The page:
OC and EC Emissions

On average, the OC and EC measured in the test machine emissions herein contributed 39.3 ± 11% and 37.7 ± 13% of the total PM mass, as shown in Fig. 4. The average OC/EC ratio was 1.24 ± 0.7, which is similar to the average excavator OC/EC ratio (1.18) measured by Cui et al. (2017), lower than the ratios measured for diesel fork lifts (FL; 2.71) and generators (GE; 2.73) by Chow et al. (2011), and higher than the ratios measured in diesel truck exhaust in China (0.43–0.57; Zhang et al., 2015; Wu et al., 2016). Previous studies have indicated that engine load affects OC and EC emissions considerably (Liu et al., 2005; Wu et al., 2016; Cui et al., 2017); OC/EC ratios are much higher under low engine load, such as during idling, than under high engine load, as OC is generated predominantly at low temperatures in fuel-rich zones. The diesel trucks evaluated by Zhang et al. (2015) and Wu et al. (2016) were operated at high speed (high load), resulting in relatively low OC/EC ratios compared with construction machinery in this and previous studies (Chow et al., 2011; Cui et al., 2017).

Fig. 4. OC and EC mass fractions and OC/EC ratios for emissions from different types of machinery in this study and in previous studies on construction machinery and diesel trucks in China.Fig. 4. OC and EC mass fractions and OC/EC ratios for emissions from different types of machinery in this study and in previous studies on construction machinery and diesel trucks in China.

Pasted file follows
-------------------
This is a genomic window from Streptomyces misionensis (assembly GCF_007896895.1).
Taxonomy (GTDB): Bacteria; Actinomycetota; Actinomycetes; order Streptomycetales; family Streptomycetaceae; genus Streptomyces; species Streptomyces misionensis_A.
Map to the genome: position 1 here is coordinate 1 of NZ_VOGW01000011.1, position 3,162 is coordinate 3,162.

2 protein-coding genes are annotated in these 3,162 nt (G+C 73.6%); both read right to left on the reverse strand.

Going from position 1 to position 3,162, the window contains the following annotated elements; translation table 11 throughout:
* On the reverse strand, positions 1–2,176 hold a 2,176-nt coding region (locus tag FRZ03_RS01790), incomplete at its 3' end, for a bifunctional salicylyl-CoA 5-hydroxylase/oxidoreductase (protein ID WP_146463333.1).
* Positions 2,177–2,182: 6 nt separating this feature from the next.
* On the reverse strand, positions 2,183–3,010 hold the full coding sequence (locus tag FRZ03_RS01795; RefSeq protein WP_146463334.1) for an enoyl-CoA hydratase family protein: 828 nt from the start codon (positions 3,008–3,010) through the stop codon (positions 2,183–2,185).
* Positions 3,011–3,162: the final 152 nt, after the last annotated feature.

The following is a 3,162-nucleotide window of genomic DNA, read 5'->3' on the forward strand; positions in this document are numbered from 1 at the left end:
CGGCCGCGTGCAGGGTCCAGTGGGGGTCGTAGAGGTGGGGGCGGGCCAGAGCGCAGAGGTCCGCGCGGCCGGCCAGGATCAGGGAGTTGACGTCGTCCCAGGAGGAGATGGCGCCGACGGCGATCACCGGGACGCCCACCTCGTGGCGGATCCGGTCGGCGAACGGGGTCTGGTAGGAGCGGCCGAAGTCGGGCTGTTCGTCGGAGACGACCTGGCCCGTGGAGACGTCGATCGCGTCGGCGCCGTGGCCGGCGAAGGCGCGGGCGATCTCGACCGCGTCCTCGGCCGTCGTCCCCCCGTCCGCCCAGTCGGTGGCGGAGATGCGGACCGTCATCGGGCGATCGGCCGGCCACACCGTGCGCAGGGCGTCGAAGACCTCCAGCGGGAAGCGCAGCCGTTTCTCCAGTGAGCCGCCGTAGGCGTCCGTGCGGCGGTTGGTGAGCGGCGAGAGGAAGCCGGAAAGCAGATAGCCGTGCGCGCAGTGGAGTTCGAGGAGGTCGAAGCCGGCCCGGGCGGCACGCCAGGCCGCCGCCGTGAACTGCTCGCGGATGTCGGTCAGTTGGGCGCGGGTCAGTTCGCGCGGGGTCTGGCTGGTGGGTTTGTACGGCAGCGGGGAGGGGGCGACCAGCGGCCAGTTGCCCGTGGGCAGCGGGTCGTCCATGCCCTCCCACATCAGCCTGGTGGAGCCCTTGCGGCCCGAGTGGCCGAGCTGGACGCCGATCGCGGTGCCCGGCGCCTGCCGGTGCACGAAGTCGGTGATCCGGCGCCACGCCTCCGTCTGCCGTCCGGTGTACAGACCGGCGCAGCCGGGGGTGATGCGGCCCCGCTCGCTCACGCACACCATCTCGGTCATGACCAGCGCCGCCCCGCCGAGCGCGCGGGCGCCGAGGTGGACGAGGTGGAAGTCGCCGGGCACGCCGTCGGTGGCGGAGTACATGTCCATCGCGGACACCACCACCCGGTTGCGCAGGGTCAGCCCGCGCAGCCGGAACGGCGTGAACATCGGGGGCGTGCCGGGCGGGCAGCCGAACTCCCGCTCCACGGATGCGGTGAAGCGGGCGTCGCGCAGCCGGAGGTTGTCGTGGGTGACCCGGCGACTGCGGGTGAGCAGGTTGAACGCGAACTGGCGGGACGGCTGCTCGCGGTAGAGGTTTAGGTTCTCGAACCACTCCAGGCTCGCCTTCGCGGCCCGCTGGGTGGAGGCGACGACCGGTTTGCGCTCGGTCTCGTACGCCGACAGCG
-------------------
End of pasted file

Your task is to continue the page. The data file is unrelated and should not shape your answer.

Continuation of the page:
PAH Emissions

The fuel-based EFs of the speciated PAHs were classified by the number of benzene rings, as shown in Fig. 5(a). The average fuel-based EF for the test machinery was 382 ± 264 g kg-fuel–1. Compounds with 3 or 4 benzene rings were dominant, accounting for 34.9% and 52.3%, respectively, of the total particulate PAHs. Pyrene, phenanthrene, and fluoranthene were the most abundant particulate PAH compounds emitted from the test machines, constituting 37.1%, 12.6%, and 12.2%, respectively, of the total PAHs. 

Fig. 5. Fuel-based EFs for speciated PAHs classified by (a) the number of benzene rings and (b) the speciated components, as compared with previous studies in China.Fig. 5. Fuel-based EFs for speciated PAHs classified by (a) the number of benzene rings and (b) the speciated components, as compared with previous studies in China.

Other important compounds included benzo[b+k]fluoranthene (BbkF), benzo[ghi]perylene (BghiP), chrysene (Chr), benzo[e]pyrene (BeP), and benzo[ghi]fluoranthene (BghiF). The distributions of individual particulate PAH species, as well as compounds with given numbers of rings, were consistent with previous studies on diesel excavators (Cui et al., 2017) and trucks (Cui et al., 2017; Zheng et al., 2017) in China, as shown in Fig. 5.